Watch Bible's Buried Secrets on iPlayer

2 comments:

  1. superb. I've never heard that Moriah thing, but I've heard Mike say he thinks Eden//Jerusalem. Why exactly should one think that? (I'm interested)

    Personally, and this reflects my ignorance, the only time I've ever come across & lingered enough to think "hmm, interesting geographical eden reference" is what seem to be the only two references in all scripture to the Tigris. While studying Daniel, I thought it was significant that this seemed to be an Eden reference - ie, here we are geographically, but now it's exile. I interpreted this along the lines of God's withdrawal...so the Eden narrative in Gen 3 talks about man being banished, but in a sense it was God who withdrew; since the fall, there isnt a location on earth where you could go back and find you couldnt get into it; God had withdrawn. It's a bit like the temple in Ezek 10, where God leaves. So the tragedy is like Samson, Israel continued to do the stuff, perform the rituals, but their hearts were so hard that they didnt even notice that the glory of God had departed! But in Jesus he returns to his temple. He returns to fill his cosmos. I think that's a crucial part of the safety of the garden (and the hope of the new creation in addressing the problem of pain) - not only that it was a safe space which God called them to extend into the wilderness, but much more importantly God walked with his people there. By the by, that's why I prefer to sing: "when Christ shall come with shouts of acclamation, and bring me home, what joy shall fill my heart." (double connotations better than "take" ie away from here) He will bring heaven home; as his people welcome him.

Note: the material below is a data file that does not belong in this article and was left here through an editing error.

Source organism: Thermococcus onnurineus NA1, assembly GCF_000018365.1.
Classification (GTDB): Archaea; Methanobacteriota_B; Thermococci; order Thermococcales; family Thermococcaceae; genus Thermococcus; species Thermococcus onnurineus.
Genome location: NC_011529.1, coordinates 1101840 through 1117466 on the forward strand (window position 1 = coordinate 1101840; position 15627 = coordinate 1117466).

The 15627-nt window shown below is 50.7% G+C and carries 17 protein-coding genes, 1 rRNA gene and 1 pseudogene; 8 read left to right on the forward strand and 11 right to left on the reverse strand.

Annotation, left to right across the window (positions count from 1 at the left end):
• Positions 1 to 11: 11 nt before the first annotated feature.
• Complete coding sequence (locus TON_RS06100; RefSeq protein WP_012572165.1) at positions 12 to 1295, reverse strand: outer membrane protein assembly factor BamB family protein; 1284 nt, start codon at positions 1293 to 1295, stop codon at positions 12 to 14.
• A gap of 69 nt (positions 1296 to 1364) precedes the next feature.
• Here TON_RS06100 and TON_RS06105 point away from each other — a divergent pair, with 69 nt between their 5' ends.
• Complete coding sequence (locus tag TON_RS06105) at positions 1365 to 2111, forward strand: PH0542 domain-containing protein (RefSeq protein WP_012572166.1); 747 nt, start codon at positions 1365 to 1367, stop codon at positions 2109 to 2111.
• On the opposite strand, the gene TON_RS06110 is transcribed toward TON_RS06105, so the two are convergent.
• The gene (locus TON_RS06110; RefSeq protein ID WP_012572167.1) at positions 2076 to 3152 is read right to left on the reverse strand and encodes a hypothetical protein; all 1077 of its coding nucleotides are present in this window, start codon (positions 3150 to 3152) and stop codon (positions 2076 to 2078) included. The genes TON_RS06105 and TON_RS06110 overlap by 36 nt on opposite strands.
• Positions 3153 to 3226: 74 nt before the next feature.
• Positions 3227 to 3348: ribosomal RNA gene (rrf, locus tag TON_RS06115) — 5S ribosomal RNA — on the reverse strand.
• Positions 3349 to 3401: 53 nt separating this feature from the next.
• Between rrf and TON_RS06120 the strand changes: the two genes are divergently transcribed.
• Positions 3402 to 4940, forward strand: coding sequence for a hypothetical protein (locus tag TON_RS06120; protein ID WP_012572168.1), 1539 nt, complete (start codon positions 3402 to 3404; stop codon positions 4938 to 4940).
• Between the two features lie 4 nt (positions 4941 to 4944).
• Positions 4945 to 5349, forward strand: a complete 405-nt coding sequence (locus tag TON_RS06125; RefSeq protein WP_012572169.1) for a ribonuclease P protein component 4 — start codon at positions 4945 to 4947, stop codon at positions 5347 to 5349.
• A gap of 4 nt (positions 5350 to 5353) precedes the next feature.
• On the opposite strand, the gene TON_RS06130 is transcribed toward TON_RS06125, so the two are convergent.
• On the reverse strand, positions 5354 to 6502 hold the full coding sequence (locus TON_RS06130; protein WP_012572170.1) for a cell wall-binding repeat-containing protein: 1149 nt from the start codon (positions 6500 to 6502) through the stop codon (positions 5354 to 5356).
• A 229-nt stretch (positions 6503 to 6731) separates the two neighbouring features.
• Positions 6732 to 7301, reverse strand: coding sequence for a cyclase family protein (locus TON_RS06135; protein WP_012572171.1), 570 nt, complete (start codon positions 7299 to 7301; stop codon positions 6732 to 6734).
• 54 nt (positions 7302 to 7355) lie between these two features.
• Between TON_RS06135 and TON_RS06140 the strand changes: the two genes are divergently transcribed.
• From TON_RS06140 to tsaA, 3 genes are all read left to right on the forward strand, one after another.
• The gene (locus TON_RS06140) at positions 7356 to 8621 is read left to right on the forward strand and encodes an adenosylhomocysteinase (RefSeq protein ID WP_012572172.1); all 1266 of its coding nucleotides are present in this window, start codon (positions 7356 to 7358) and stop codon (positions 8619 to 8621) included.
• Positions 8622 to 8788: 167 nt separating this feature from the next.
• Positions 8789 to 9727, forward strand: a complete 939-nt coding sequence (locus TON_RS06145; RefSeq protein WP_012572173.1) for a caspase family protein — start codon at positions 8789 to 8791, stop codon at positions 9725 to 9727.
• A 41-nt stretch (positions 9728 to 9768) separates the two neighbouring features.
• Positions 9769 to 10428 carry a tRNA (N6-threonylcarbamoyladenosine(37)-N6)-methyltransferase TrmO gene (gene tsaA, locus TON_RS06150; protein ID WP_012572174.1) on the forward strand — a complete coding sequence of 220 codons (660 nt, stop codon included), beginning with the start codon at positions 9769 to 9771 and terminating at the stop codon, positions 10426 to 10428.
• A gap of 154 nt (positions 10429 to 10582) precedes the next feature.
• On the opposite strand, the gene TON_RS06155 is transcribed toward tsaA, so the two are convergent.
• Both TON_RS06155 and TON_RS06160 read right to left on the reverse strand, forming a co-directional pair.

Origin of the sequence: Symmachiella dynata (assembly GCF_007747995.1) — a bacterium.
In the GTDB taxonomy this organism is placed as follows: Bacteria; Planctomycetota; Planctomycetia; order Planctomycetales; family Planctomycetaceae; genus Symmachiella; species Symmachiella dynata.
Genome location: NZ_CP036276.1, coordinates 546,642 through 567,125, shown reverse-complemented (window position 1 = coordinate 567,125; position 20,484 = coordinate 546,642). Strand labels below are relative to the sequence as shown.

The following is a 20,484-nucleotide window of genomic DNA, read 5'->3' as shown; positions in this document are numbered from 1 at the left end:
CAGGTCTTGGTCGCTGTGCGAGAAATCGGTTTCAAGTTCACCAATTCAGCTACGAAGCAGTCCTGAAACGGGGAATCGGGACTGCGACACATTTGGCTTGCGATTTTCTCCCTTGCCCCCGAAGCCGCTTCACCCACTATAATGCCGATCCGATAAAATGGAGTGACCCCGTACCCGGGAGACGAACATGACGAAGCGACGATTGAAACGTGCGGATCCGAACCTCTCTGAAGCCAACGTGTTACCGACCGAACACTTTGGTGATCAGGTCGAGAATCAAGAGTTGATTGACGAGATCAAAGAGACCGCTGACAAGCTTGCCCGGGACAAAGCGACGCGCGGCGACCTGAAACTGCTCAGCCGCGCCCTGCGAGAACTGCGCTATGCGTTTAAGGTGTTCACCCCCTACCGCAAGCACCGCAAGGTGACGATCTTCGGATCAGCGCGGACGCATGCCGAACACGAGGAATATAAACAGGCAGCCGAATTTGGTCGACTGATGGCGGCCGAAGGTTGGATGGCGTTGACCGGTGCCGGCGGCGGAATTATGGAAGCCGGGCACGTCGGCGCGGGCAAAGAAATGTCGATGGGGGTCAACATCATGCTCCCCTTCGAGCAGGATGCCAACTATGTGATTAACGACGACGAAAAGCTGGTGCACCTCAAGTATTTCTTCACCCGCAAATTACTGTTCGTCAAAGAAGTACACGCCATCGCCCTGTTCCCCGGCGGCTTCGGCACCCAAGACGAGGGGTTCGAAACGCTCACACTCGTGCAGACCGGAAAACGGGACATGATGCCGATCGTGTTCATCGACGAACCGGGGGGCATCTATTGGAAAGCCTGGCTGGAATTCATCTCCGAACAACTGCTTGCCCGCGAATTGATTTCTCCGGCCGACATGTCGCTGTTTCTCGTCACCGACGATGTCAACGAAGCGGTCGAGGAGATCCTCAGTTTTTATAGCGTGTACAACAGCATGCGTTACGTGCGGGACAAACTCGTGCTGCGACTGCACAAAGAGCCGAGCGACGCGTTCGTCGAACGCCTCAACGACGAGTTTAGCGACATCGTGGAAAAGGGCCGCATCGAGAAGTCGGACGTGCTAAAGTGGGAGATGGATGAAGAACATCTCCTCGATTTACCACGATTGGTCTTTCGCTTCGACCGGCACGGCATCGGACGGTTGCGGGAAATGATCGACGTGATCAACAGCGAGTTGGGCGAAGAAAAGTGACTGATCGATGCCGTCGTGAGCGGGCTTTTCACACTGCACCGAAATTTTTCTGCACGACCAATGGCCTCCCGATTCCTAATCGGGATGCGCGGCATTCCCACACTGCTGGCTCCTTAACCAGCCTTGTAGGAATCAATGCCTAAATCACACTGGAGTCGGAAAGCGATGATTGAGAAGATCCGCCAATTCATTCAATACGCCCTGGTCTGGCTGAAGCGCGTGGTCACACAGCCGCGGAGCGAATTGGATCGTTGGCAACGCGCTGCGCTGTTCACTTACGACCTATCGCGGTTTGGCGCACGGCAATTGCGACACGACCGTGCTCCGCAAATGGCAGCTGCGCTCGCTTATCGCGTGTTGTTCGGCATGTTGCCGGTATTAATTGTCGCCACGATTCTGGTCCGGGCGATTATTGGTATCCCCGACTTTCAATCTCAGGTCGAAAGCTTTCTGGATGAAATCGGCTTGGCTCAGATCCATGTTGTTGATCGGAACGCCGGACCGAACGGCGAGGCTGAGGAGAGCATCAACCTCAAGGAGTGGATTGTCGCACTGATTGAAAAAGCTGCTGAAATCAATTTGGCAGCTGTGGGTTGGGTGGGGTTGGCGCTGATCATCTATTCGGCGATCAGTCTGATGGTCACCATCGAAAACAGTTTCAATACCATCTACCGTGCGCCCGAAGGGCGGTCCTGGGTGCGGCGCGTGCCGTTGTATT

Why does the chilling winter’s morn
    Smile, like a field beset with corn?
    Or smell like a meadow newly-shorn,
    Thus, on the sudden? Come and see
    The cause, why things thus fragrant be:
    ‘Tis He is born, whose quickening birth
    Gives life and luster, public mirth,
    To heaven, and the under-earth.
    We see him come, and know him ours,
    Who, with his sunshine and his showers,
    Turns all the patient ground to flowers.
    The darling of the world is come,
    And fit it is, we find a room
    To welcome him. The nobler part
    Of all the house here, is the heart.
    which we will give him and bequeath
    this holly and this ivy wreath


    Anyway that's where I'm coming from, admittedly those are systematic, doctrinal, apologetic, devotional considerations coming into conversation with the biblical theology of exile as I see it, but that's why I was intruiged and surprised to hear Mike suggest Jerusalem...keen to listen, especially as you're way more attentive to Genesis than I.

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  2. We were talking about that line at team days - how about "when Christ shall come... we will be home, what joy shall fill our hearts"

    I think the argument for Eden/Jerusalem centres on the Gihon - which isn't an incredibly strong argument but it does mean Genesis 2-3 (Eden - which is a mountain since rivers flow from it), Genesis 14 (Melchizedek comes into the valley from Salem) Genesis 22 (Abraham & Isaac go up to Moriah) happen in the same place which is neat... and thus the Temple and crucixion are on the same hill as those earlier events, whilst the law came from a different mountain.

    It's not a geographical detail I'd die for - in any case the new Eden I'm after isn't Jerusalem but something substantially bigger!